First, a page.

Write a passage in which a character receives a request to do something from another character, which poses an ethical or moral dilemma.
(note: my piece is based on the story of Abraham's almost-sacrifice of Isaac in Genesis 22. I don't include the part where the angel intervenes, because I'm not much of a happy-endings person.)
isaac: יִצְחָק: 'he laughs'
Every morning, my father takes me by the hand, and we go to greet the horses and the cows. I am his little helper, bringing out the hay, sweeping the barns. In the evenings, he lets me sit on his lap as he teaches me a new song. My father likes to talk about the stars. “And you’re the brightest one of all,” he would say, and I believe him when I look into his eyes and I see the stars reflected.
My father laughs with a warm, hearty chortle, and it makes my mother smile. My father’s laughter is a river, an endless supply of jewels. Joy is a gift and a command, he says; it is the all-healing elixir. I brought laughter to the family even before I was conceived, and so my father inscribed it in my identity that I would laugh all the days of my life, and that the world would share in this gift with me.
But one day, my father returns from the fields with a different air. He stands in the doorway, the face of a ghost. A lost stranger. The chickens cluck at his feet but he seems not to notice. I look up and I fall silent in confusion. A pause. He shuts the door slowly, mechanically, and makes his way to the rocking chair without seeming to see. I climb onto his lap and put my hands on his stone-cold cheeks: Abba? What’s wrong? A lifeless shell. I begin to cry. After a while he begins to wrap his arms around me, tighter and tighter until I squirm for air, but still his eyes are blank, his ears unhearing.
The next morning he tells me we must go. “Wash yourself,” he says, “and say your prayers; we must make a sacrifice to the Lord.” I make myself clean, and I call upon the God of my father, the All-Benevolent, the All-Righteous, for mercy. I bring out the donkey, and my father prepares the firewood. My mother runs out to embrace me. She cups my face and kisses my forehead, and tells me I am deeply loved.
All along the way my father grips my hand tight, but doesn’t say a word. We cross to Moriah, the land of God’s ordinance, and still he walks on, emotionless. God has ordained good things for those He loves. But my father seems a ghost now, possessed by emptiness, as he trudges on. Where is the blessed joy? The river of laughter?
I cannot take his strange silence any longer: “Abba, you say we are going to make a sacrifice, but where is the lamb?” My father stops, takes both my hands, kisses my forehead. “God will provide, my love.” He looks at me for a long time, as if searching for something deeper within. When he breaks his gaze he becomes a stranger again.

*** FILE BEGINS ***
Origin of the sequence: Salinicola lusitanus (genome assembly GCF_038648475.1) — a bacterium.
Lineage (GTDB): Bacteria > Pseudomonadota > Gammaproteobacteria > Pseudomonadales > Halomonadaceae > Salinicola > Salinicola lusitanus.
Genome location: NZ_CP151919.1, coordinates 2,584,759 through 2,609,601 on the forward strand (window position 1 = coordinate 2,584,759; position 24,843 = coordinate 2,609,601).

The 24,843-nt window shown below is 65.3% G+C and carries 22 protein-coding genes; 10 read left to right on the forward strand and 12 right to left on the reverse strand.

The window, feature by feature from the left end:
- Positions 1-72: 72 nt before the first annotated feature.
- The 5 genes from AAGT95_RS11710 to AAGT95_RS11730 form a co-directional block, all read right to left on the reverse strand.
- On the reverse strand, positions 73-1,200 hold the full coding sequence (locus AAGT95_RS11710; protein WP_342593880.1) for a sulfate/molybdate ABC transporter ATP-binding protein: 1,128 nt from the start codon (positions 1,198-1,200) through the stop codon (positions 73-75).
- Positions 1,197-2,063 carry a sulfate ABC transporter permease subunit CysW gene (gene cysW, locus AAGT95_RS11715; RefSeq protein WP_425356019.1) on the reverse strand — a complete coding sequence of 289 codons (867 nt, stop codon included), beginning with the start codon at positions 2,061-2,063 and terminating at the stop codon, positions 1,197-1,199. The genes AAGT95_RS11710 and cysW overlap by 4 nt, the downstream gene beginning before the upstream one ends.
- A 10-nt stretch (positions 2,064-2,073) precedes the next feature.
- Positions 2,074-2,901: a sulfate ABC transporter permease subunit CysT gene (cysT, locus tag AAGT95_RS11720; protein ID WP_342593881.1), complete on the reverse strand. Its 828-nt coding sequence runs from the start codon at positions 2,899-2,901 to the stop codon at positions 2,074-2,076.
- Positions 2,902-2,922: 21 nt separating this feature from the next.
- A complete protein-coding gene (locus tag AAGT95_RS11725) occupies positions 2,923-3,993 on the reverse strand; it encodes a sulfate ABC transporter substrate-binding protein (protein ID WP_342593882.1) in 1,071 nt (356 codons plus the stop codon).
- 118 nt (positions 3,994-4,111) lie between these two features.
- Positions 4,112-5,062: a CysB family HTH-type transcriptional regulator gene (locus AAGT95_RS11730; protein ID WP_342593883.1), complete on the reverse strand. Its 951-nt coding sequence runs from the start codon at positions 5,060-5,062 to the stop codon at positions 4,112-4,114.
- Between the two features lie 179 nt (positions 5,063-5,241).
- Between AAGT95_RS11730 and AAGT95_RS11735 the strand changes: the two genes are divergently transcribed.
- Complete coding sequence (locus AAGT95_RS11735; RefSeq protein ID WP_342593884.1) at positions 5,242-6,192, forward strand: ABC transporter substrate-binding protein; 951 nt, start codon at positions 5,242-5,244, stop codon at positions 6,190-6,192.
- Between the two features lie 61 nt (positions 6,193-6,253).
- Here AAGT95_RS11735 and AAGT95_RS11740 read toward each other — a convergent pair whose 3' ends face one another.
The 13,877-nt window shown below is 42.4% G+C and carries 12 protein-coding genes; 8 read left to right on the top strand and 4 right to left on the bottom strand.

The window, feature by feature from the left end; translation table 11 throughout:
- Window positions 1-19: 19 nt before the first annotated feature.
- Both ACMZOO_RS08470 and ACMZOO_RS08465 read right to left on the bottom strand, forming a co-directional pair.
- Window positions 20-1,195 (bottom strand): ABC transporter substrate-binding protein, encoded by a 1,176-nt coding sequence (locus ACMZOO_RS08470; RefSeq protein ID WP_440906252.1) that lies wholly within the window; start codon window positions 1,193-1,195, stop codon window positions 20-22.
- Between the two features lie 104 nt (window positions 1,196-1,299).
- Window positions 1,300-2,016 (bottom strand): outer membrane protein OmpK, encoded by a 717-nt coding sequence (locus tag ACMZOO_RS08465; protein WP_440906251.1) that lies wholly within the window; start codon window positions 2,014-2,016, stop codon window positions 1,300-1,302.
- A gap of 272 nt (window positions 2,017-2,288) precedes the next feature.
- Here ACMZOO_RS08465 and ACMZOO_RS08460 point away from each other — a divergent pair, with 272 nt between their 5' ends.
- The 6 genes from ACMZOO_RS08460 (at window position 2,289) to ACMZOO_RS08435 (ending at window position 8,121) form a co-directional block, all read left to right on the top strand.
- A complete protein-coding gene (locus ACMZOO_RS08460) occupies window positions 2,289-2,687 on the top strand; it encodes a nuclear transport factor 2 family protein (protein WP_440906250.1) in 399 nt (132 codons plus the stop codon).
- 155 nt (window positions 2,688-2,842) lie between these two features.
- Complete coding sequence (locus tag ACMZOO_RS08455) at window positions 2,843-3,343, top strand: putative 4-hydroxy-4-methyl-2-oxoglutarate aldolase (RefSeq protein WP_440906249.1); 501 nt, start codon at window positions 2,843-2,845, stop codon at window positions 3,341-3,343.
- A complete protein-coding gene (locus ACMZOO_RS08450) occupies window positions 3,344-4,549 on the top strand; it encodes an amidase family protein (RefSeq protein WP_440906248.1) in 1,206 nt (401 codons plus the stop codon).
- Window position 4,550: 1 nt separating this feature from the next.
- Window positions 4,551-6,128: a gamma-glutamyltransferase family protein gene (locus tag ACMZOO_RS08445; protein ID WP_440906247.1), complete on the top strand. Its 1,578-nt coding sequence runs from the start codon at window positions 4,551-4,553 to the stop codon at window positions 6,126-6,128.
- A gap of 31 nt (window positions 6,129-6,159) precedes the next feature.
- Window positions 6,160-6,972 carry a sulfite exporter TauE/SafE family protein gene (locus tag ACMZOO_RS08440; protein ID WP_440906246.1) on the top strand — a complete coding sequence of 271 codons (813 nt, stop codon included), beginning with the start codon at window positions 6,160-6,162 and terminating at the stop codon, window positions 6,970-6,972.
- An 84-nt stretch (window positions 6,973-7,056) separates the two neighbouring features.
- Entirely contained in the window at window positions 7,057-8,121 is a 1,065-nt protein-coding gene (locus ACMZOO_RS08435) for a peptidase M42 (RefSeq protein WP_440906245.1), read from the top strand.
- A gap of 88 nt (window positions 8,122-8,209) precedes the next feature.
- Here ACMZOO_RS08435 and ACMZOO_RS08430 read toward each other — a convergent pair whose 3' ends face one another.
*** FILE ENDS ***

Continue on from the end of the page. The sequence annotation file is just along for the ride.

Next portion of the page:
One nightfall, he sits down and takes me into his arms. He runs his hands through my hair and takes a good look at me, his eyes starless but desperate, and then he starts to cry. I have never seen my father cry. Small sobs at first, but they grow to become heaving gasps, his shoulders trembling; and he holds me tight again. I decide not to ask.
As the sun reaches its peak my father’s steps begin to slow down, and I know we have arrived. He comes to a stop, and stands motionless for a long time, his eyes fixed on the grass, his grip still tight. And then he slowly awakes from his stupor, turns to look at me quietly: “come, let’s set the firewood down.” My head swims with questions: where is the lamb the Father has prepared? What has been going through your mind, papa, and why have you stopped smiling? He takes the wood off my back, and as he sets it on the ground he starts to mumble incessantly, chanting up a storm under his breath: you have made me a father of many nations you have established your everlasting covenant you shall be their god your goodness is enduring you are almighty god i shall walk before you blameless my father has tears running down his face but he seems not to notice. In this teary trance he picks me up, lays me down on the firewood. What? Abba? I kick, I shout in his face. Abba, it’s me you’re carrying! Abba, why?
He crouches down to kiss my face, choking on his tears. “No, no, love, it’s okay, don’t be afraid. Don’t be afraid, love.” We both struggle with ourselves, force the sobs to die. “My love, there is a greater Father above, an Abba of never-ending joy. There’s no need to feel afraid. I love you, my greatest gift, I love you, all the stars of heaven are in your God-given soul. It’s time, my love, you will meet my good Abba and yours.”
This good God, this life-giving Father, has taken the smile off my abba’s face and wants me to die. Eli, Eli, lema sabachthani? My God, my God, why have you forsaken me? Where is this goodness? Where is His love? How can a Father of love command death? He gives love only to kill it, He give joy only to steal it; yet my daddy calls Him good.
I let him put the ropes on me. I realise I don’t know him anymore: which man would kill his own son? The stranger raises his axe. I look at him, look at heaven, two fathers and none.